The Game That Learns

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MONTAGE SONG: “Synthetic Life” by Julian Emery, James Hockley & Adam Noble

By the 1950s, science fiction was beginning to become reality: machines didn’t just calculate; they began to learn. Machine calculating was out. Machine learning was in. But we had to start small.

Donald Michie’s “Machine Educable Noughts And Crosses Engine” — MENACE — was composed of 304 separate matchboxes that each depicted a possible state of a checker game. MENACE eventually learned to play perfectly, and we replicate and explain that process with Shreksapawn, our adaptation of Martin Gardner’s MENACE-inspired game of Hexapawn.

The goal of MENACE and Hexapawn was to determine how to get machines to learn, and eventually to get them to think. As we realized how the simplest computers could learn to play games perfectly, we may have stumbled on the secret to humans playing the game of life perfectly… or at least getting a tiny bit closer to perfection every day.

By harnessing math, the human intellect, and a bag full of crafting supplies, we can gain just a little glimpse into how intelligence actually works — whether it’s human or artificial.

*** SOURCES ***

“How to Build a Game-Learning Machine and Then Teach It to Play and Win,” Martin Gardner, Scientific American:

Matthew Scroggs’ MENACE Simulator:

MENACE: Machine Educable Noughts And Crosses Engine:

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Hosted, Produced, And Edited by Kevin Lieber
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Research And Writing by Matthew Tabor

VFX By Eric Langlay

Huge Thanks To Paula Lieber

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36 COMMENTS

  1. I wanted to respond to two types of comments that have appeared more than once. I read all the comments and really appreciate when you all dig deep into these topics.

    First, we're missing some matchboxes because we don't actually need them! Some matchboxes work for two scenarios — once for the board position they display, and also for the board position that is a mirror image of it. The computer learns both board positions at the same time, but yes, at first glance it appears as though I just left some out. Martin Gardner didn't think they were necessary, either.

    Second, Hexapawn is a much simpler version of chess, so terms like "checkmate" and "stalemate" aren't exactly the same. They're simpler, too. In chess, checkmate is achieved when there is no way for your opponent to move without the king being captured. A stalemate occurs when a player has no legal move. A stalemate results in a draw.

    So, when that occurs in Hexapawn, it has the trappings of a stalemate but has the result and the spirit of a checkmate — the win is awarded to the player who moves in a way that creates a stalemate for their opponent. Because the situation results in a win instead of a draw, I thought it was more appropriate to compare it to checkmate, though it may have been clearer to avoid the language of "checkmate" entirely.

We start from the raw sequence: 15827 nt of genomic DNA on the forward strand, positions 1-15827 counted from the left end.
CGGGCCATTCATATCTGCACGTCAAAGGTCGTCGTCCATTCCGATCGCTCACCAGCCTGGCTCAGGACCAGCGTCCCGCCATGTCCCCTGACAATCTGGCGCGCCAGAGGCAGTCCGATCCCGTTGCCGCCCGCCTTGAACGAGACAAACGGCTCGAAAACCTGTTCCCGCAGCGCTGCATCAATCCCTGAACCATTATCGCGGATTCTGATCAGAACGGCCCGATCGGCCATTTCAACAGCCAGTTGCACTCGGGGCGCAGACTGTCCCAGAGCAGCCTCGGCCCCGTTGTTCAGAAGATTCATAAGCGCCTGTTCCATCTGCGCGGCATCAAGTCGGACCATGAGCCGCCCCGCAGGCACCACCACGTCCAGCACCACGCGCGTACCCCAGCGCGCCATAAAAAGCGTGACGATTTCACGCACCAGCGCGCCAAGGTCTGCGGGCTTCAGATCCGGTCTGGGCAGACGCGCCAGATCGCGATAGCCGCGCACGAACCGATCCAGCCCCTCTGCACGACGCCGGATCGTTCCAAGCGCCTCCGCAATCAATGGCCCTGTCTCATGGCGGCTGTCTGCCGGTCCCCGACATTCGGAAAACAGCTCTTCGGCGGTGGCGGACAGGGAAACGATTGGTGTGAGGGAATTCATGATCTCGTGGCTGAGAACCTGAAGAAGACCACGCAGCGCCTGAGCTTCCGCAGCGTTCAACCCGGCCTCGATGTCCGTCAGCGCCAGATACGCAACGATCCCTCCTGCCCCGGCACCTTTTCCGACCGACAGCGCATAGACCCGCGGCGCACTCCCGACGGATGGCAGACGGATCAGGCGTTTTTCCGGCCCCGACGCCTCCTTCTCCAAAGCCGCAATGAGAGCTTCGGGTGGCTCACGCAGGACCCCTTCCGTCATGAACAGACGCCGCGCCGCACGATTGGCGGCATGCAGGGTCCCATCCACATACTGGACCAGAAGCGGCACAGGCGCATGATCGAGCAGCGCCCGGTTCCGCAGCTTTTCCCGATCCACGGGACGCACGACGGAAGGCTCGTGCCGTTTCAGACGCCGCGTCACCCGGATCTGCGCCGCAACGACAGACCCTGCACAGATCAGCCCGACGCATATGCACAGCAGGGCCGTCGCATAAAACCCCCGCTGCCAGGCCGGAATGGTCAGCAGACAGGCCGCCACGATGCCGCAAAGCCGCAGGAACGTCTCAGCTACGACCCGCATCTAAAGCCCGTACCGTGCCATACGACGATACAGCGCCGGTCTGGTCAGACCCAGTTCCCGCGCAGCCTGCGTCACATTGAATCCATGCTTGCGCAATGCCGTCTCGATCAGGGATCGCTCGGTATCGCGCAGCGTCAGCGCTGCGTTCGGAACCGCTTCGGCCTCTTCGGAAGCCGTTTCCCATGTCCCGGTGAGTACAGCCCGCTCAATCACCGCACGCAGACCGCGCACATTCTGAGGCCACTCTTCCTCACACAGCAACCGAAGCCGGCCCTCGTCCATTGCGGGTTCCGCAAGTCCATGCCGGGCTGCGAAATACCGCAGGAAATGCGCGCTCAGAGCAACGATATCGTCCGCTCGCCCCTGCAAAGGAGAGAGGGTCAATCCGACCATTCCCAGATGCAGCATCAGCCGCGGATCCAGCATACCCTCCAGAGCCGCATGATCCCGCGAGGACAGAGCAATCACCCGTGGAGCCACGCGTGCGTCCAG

2. *reads the title
    me:i wont make sense right? like…its just random not learning

    me 8 mins later: ohh…

  3. What would happen if you put another computer to play, by making another box to choose the first move? Would it still work?

  4. I was wondering if it would be possible to create a (probably real computer controlled) algorithm witch works similarly but for different, more complicated games, for example, normal chess. Technicaly you can write a list of every possible chess move and a list of the moves of every possible chess game (however it would take a looong time) so…

  5. But fir–

    Me: RAID SHADOW LEGENDS HEREBut fir–

    Me: RAID SHADOW LEGENDS HEREBut fir–

    Me: RAID SHADOW LEGENDS HEREBut fir–

    Me: RAID SHADOW LEGENDS HEREBut fir–

    Me: RAID SHADOW LEGENDS HEREBut fir–

    Me: RAID SHADOW LEGENDS HEREBut fir–

    Me: RAID SHADOW LEGENDS HEREBut fir–

    Me: RAID SHADOW LEGENDS HEREBut fir–

    Me: RAID SHADOW LEGENDS HEREBut fir–

    Me: RAID SHADOW LEGENDS HEREBut fir–

    Me: RAID SHADOW LEGENDS HEREBut fir–

    Me: RAID SHADOW LEGENDS HEREBut fir–

    Me: RAID SHADOW LEGENDS HEREBut fir–

    Me: RAID SHADOW LEGENDS HERE

  6. Use Smarties, (or Reese's Pieces if you insist, but Smarties are bigger so win in my book) not beads.
    Much more fun "teaching" the computer its moves when you can eat its losing moves.

  7. Um. A checkmate is when the opponent's king cannot avoid being taken. When one player in chess doesn't have any legal moves it's a STALEmate.

  8. 5:10
    Kevin: “TEAM KEVIN WILL MOVE HOW I WANT TEAM KEVIN TO MOVE BECAUSE I’M KEVIN”
    Me: Ooh, deep, man
    Oh, who am I kidding?

  9. 2:46 Shrek would never lose a game even if he is teaching a tutorial. This part of the video is blasphemy

    Shrek is love, Shrek is life

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